What is a General Versus a Limited Power of Attorney in Maryland?

By |2019-06-19T14:57:08+00:00June 18th, 2019|Estate Plannning, Power of Attorney|

Are you thinking about putting together a power of attorney in Maryland? Or have you been advised by someone that this is an important document to help protect your future? A power of attorney within the state of Maryland can be either limited or general in nature and it is important to know which of these applies to you so that you can make an educated decision in sitting down with your estate planning lawyer. A limited power of attorney restricts the capabilities of the power of attorney agent to those that are only specifically outlined in the document.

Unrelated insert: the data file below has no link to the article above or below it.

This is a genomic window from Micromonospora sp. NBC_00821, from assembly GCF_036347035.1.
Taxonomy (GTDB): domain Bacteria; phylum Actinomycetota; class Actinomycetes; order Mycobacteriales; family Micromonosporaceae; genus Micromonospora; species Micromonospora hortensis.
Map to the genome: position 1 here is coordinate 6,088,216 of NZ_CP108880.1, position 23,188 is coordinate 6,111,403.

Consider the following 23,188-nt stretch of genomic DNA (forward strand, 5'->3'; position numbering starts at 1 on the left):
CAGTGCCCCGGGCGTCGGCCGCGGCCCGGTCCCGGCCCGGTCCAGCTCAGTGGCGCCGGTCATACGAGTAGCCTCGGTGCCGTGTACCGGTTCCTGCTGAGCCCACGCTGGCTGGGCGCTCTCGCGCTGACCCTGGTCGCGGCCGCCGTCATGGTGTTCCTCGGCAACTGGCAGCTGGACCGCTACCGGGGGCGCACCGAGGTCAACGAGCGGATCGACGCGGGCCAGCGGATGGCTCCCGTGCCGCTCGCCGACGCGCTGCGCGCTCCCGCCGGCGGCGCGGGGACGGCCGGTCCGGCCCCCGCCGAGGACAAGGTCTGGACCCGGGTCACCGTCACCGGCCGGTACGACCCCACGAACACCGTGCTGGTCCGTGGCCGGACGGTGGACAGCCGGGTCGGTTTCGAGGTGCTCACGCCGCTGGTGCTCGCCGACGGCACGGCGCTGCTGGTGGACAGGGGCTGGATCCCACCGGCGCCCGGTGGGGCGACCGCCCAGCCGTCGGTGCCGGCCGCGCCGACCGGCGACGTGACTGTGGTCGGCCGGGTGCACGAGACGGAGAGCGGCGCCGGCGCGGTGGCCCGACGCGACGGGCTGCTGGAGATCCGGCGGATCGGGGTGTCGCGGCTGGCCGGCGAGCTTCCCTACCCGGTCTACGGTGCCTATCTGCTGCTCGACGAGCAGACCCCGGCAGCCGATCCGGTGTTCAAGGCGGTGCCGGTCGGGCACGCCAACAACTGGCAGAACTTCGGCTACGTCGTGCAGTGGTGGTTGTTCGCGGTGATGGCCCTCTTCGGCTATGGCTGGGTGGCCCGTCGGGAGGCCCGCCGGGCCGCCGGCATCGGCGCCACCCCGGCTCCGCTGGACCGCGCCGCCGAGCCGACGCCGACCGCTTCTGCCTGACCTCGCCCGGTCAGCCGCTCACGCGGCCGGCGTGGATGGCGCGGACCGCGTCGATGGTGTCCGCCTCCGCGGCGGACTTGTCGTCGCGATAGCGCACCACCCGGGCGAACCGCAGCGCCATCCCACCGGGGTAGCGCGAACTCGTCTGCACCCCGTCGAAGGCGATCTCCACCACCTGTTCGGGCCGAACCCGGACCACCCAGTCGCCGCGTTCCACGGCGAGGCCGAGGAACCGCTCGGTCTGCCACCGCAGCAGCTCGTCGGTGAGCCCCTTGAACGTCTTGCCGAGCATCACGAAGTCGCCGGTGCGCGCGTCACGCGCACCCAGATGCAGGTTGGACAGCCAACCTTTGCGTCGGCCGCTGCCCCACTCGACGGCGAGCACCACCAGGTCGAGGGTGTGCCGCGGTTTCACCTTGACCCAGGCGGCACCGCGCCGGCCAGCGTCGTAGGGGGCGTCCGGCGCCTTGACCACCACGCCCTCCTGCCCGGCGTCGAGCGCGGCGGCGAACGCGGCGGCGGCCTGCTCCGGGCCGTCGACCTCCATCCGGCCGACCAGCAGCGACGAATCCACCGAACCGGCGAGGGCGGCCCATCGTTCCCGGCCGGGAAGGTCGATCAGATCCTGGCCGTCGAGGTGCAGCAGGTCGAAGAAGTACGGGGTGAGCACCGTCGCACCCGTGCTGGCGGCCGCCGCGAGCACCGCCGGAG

This can be limited by time or by the scope of powers that the agent receives and is often used to give an agent the specific power to manage real estate and financial matters or make health care decisions for the principal person creating the power of attorney when that party becomes unable to make decisions on their own. It is recommended that if you intend to pursue the route of a limited power of attorney, that you define these powers as specifically as possible.

This helps to ensure that the person who is appointed as the agent can honor the power of attorney. You can only create a power of attorney in the state of Maryland if you are at least 18 years old, intend to give the powers to the person listed in the document and are mentally competent at the time.

A power of attorney can go into effect as soon as the principal signs the document unless you choose a springing power of attorney, which means the agent receives the power to act only after a certain triggering event. Schedule a consultation with a Maryland lawyer today to learn more.